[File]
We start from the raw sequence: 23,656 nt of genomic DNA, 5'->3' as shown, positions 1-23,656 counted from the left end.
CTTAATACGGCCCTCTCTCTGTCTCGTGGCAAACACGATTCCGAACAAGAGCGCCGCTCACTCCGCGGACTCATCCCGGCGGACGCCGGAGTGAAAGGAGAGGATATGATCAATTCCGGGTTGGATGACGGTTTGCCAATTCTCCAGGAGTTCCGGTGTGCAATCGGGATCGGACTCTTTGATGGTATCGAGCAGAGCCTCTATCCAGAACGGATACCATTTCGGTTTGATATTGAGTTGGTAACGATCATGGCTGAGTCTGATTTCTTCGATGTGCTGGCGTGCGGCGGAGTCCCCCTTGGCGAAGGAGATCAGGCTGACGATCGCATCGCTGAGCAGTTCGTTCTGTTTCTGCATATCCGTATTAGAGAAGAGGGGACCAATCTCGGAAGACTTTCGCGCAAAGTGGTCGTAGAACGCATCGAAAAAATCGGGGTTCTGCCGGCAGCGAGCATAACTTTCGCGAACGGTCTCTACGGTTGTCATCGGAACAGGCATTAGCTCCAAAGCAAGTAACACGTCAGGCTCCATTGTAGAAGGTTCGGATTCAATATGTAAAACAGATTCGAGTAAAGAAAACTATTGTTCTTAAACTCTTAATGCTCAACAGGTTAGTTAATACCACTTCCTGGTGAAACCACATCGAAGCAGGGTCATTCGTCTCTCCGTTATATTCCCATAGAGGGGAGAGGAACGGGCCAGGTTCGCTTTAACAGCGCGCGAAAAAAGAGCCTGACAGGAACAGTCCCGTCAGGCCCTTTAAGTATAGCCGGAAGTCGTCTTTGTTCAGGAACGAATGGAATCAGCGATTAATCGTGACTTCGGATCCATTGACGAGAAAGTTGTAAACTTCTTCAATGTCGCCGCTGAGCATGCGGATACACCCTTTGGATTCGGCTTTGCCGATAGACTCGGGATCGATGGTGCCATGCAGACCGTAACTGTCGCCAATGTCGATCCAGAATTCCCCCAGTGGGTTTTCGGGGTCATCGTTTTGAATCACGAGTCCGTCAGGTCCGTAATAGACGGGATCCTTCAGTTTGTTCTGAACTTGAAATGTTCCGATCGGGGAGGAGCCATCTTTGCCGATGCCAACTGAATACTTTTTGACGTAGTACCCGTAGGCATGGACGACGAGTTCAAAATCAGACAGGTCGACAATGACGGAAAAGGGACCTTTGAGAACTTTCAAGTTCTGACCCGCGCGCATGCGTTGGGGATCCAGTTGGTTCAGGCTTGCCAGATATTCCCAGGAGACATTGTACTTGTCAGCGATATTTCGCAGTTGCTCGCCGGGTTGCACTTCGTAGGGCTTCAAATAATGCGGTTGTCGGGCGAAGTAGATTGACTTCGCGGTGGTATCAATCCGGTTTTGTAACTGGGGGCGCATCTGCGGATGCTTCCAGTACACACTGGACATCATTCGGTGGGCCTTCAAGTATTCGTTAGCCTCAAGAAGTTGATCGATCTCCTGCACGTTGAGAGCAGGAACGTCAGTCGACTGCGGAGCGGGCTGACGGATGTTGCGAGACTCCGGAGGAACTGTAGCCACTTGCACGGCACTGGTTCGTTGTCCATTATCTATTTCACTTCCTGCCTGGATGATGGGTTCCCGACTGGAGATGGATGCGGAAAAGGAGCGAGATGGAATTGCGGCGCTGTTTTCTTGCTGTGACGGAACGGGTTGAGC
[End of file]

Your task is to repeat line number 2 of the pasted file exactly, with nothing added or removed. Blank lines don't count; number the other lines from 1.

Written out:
CTTAATACGGCCCTCTCTCTGTCTCGTGGCAAACACGATTCCGAACAAGAGCGCCGCTCACTCCGCGGACTCATCCCGGCGGACGCCGGAGTGAAAGGAGAGGATATGATCAATTCCGGGTTGGATGACGGTTTGCCAATTCTCCAGGAGTTCCGGTGTGCAATCGGGATCGGACTCTTTGATGGTATCGAGCAGAGCCTCTATCCAGAACGGATACCATTTCGGTTTGATATTGAGTTGGTAACGATCATGGCTGAGTCTGATTTCTTCGATGTGCTGGCGTGCGGCGGAGTCCCCCTTGGCGAAGGAGATCAGGCTGACGATCGCATCGCTGAGCAGTTCGTTCTGTTTCTGCATATCCGTATTAGAGAAGAGGGGACCAATCTCGGAAGACTTTCGCGCAAAGTGGTCGTAGAACGCATCGAAAAAATCGGGGTTCTGCCGGCAGCGAGCATAACTTTCGCGAACGGTCTCTACGGTTGTCATCGGAACAGGCATTAGCTCCAAAGCAAGTAACACGTCAGGCTCCATTGTAGAAGGTTCGGATTCAATATGTAAAACAGATTCGAGTAAAGAAAACTATTGTTCTTAAACTCTTAATGCTCAACAGGTTAGTTAATACCACTTCCTGGTGAAACCACATCGAAGCAGGGTCATTCGTCTCTCCGTTATATTCCCATAGAGGGGAGAGGAACGGGCCAGGTTCGCTTTAACAGCGCGCGAAAAAAGAGCCTGACAGGAACAGTCCCGTCAGGCCCTTTAAGTATAGCCGGAAGTCGTCTTTGTTCAGGAACGAATGGAATCAGCGATTAATCGTGACTTCGGATCCATTGACGAGAAAGTTGTAAACTTCTTCAATGTCGCCGCTGAGCATGCGGATACACCCTTTGGATTCGGCTTTGCCGATAGACTCGGGATCGATGGTGCCATGCAGACCGTAACTGTCGCCAATGTCGATCCAGAATTCCCCCAGTGGGTTTTCGGGGTCATCGTTTTGAATCACGAGTCCGTCAGGTCCGTAATAGACGGGATCCTTCAGTTTGTTCTGAACTTGAAATGTTCCGATCGGGGAGGAGCCATCTTTGCCGATGCCAACTGAATACTTTTTGACGTAGTACCCGTAGGCATGGACGACGAGTTCAAAATCAGACAGGTCGACAATGACGGAAAAGGGACCTTTGAGAACTTTCAAGTTCTGACCCGCGCGCATGCGTTGGGGATCCAGTTGGTTCAGGCTTGCCAGATATTCCCAGGAGACATTGTACTTGTCAGCGATATTTCGCAGTTGCTCGCCGGGTTGCACTTCGTAGGGCTTCAAATAATGCGGTTGTCGGGCGAAGTAGATTGACTTCGCGGTGGTATCAATCCGGTTTTGTAACTGGGGGCGCATCTGCGGATGCTTCCAGTACACACTGGACATCATTCGGTGGGCCTTCAAGTATTCGTTAGCCTCAAGAAGTTGATCGATCTCCTGCACGTTGAGAGCAGGAACGTCAGTCGACTGCGGAGCGGGCTGACGGATGTTGCGAGACTCCGGAGGAACTGTAGCCACTTGCACGGCACTGGTTCGTTGTCCATTATCTATTTCACTTCCTGCCTGGATGATGGGTTCCCGACTGGAGATGGATGCGGAAAAGGAGCGAGATGGAATTGCGGCGCTGTTTTCTTGCTGTGACGGAACGGGTTGAGC